Chapter 4: Fixes that Backfire
In Magicians, potential narrative control is represented by poker chips. Players make play choices that either increase their store of chips or reduce it. Adding tension to the story gives you more chips. Resolving tensions takes chips away (but you get to decide how it's resolved). One of the design goals of the game is to create a balancing loop between chips (potential narrative control) and resolution (narrative control exerted). Thus the design is built around a balancing loop. Knowing this gives me a better idea what to look for in the actual play and how to identify the source of the problem when actual play goes awry.
So on to fixes that backfire...
Fixes that backfire are characterized by a problem that goes away when a fix is applied, only to reappear more strongly after a short delay.
Actual Play Example
The only really clear example I can think of to demonstrate fixes that backfire in action is the practice of nerfing in MMORGs. MMORGs often face serious problems of balancing classes and equipment. When one class or item is seen as too powerful, MMORG administrators face a strong temptation to weaken the offending thing. The goal is to re-balance the game so that no one play strategy is optimum. The problem with this is that they almost always weaken it to the point of being unviable, particularly to the most competitive gamers, who are always the ones using it the most. This reduces the number of viable options in the game, further exasperbating the imbalance problem.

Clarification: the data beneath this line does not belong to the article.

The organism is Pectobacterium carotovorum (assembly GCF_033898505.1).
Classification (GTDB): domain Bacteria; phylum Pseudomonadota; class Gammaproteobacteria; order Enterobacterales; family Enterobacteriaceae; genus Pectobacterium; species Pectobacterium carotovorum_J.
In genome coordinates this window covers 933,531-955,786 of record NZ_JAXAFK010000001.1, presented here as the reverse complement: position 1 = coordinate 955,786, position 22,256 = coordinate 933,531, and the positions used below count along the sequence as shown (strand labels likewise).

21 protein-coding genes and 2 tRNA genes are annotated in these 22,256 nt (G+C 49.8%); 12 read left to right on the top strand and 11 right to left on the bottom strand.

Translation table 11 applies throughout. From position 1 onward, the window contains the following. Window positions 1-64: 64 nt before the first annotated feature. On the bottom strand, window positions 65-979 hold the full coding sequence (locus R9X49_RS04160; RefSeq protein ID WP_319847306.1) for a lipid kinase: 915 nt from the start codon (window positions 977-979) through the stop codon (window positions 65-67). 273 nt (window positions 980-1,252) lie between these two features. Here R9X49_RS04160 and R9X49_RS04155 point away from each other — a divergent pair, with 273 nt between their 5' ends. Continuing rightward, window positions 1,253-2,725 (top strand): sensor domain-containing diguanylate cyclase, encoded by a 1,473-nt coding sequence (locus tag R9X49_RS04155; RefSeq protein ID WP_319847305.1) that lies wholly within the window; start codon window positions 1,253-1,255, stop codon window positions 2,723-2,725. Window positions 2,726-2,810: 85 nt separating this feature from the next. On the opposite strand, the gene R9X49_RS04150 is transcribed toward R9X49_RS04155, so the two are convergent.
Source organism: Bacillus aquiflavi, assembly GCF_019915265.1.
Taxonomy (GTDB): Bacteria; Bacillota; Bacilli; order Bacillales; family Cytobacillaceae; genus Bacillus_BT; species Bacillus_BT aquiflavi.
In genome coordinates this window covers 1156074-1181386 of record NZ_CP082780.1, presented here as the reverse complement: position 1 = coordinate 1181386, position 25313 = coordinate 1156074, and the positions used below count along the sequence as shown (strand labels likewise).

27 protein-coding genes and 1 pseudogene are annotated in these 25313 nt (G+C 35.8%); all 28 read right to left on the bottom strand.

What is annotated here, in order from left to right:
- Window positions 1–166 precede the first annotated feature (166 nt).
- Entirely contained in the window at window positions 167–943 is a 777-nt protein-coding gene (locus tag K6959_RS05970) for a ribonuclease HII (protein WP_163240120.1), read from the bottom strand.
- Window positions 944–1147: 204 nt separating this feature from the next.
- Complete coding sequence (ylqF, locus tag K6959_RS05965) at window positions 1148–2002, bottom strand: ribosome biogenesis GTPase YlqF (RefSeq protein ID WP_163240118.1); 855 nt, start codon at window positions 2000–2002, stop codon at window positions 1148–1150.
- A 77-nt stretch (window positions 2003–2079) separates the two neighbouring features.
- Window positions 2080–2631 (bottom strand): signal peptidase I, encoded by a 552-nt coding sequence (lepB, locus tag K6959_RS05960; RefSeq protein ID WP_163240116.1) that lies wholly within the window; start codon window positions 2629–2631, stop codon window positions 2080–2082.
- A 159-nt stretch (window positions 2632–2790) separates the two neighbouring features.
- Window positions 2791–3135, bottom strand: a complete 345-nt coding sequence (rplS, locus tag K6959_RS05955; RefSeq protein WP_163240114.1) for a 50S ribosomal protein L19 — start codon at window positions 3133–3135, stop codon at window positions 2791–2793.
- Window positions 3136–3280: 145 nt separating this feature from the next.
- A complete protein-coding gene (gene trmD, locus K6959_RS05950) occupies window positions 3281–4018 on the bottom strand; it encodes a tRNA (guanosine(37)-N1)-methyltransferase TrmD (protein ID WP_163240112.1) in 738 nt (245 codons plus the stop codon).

Fixes that backfire are all about balancing situations that create pressure for a quick fix. One place I see a potential for fixes that backfire is when a designer slaps a reward mechanic into a game because a certain behavior is perceived as desirable. If the behavior they are trying to reinforce is part of a balancing loop, the fix can easily backfire.
In fact, the archetype diagram for fixes that backfire shows this - a balancing loop that is "short circuited" by the fix: